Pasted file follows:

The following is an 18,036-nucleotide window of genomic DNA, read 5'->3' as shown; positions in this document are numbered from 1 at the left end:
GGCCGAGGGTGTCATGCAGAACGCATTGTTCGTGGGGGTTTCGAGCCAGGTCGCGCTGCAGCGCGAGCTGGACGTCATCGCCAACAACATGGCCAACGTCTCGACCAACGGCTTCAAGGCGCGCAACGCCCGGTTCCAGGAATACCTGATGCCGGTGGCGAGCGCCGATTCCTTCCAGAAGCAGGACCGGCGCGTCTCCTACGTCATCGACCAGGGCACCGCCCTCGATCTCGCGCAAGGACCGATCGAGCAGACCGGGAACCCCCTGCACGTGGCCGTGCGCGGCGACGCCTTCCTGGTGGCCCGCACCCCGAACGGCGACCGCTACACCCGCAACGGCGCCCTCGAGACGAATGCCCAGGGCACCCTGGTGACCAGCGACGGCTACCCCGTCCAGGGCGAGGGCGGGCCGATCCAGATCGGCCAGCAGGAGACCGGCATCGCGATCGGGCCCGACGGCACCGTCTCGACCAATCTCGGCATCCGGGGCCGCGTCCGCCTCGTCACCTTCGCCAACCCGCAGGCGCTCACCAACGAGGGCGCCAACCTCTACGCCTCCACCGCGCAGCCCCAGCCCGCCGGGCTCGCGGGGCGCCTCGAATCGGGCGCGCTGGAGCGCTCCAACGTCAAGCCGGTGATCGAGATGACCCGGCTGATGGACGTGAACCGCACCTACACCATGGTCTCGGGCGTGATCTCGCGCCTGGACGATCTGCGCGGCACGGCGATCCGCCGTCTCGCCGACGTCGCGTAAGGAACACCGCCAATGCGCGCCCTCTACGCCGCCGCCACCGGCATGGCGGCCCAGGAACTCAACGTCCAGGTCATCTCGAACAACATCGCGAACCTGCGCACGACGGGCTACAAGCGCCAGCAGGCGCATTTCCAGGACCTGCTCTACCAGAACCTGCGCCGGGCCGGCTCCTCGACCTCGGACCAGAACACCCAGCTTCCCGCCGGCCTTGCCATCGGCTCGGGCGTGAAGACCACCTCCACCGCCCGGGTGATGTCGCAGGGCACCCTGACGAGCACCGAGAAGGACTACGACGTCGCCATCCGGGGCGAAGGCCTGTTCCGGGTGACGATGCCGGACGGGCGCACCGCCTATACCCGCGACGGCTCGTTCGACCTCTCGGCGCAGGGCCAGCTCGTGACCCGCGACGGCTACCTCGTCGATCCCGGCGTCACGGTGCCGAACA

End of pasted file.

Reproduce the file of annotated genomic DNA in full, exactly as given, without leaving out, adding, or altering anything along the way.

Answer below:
The following is an 18,036-nucleotide window of genomic DNA, read 5'->3' as shown; positions in this document are numbered from 1 at the left end:
GGCCGAGGGTGTCATGCAGAACGCATTGTTCGTGGGGGTTTCGAGCCAGGTCGCGCTGCAGCGCGAGCTGGACGTCATCGCCAACAACATGGCCAACGTCTCGACCAACGGCTTCAAGGCGCGCAACGCCCGGTTCCAGGAATACCTGATGCCGGTGGCGAGCGCCGATTCCTTCCAGAAGCAGGACCGGCGCGTCTCCTACGTCATCGACCAGGGCACCGCCCTCGATCTCGCGCAAGGACCGATCGAGCAGACCGGGAACCCCCTGCACGTGGCCGTGCGCGGCGACGCCTTCCTGGTGGCCCGCACCCCGAACGGCGACCGCTACACCCGCAACGGCGCCCTCGAGACGAATGCCCAGGGCACCCTGGTGACCAGCGACGGCTACCCCGTCCAGGGCGAGGGCGGGCCGATCCAGATCGGCCAGCAGGAGACCGGCATCGCGATCGGGCCCGACGGCACCGTCTCGACCAATCTCGGCATCCGGGGCCGCGTCCGCCTCGTCACCTTCGCCAACCCGCAGGCGCTCACCAACGAGGGCGCCAACCTCTACGCCTCCACCGCGCAGCCCCAGCCCGCCGGGCTCGCGGGGCGCCTCGAATCGGGCGCGCTGGAGCGCTCCAACGTCAAGCCGGTGATCGAGATGACCCGGCTGATGGACGTGAACCGCACCTACACCATGGTCTCGGGCGTGATCTCGCGCCTGGACGATCTGCGCGGCACGGCGATCCGCCGTCTCGCCGACGTCGCGTAAGGAACACCGCCAATGCGCGCCCTCTACGCCGCCGCCACCGGCATGGCGGCCCAGGAACTCAACGTCCAGGTCATCTCGAACAACATCGCGAACCTGCGCACGACGGGCTACAAGCGCCAGCAGGCGCATTTCCAGGACCTGCTCTACCAGAACCTGCGCCGGGCCGGCTCCTCGACCTCGGACCAGAACACCCAGCTTCCCGCCGGCCTTGCCATCGGCTCGGGCGTGAAGACCACCTCCACCGCCCGGGTGATGTCGCAGGGCACCCTGACGAGCACCGAGAAGGACTACGACGTCGCCATCCGGGGCGAAGGCCTGTTCCGGGTGACGATGCCGGACGGGCGCACCGCCTATACCCGCGACGGCTCGTTCGACCTCTCGGCGCAGGGCCAGCTCGTGACCCGCGACGGCTACCTCGTCGATCCCGGCGTCACGGTGCCGAACA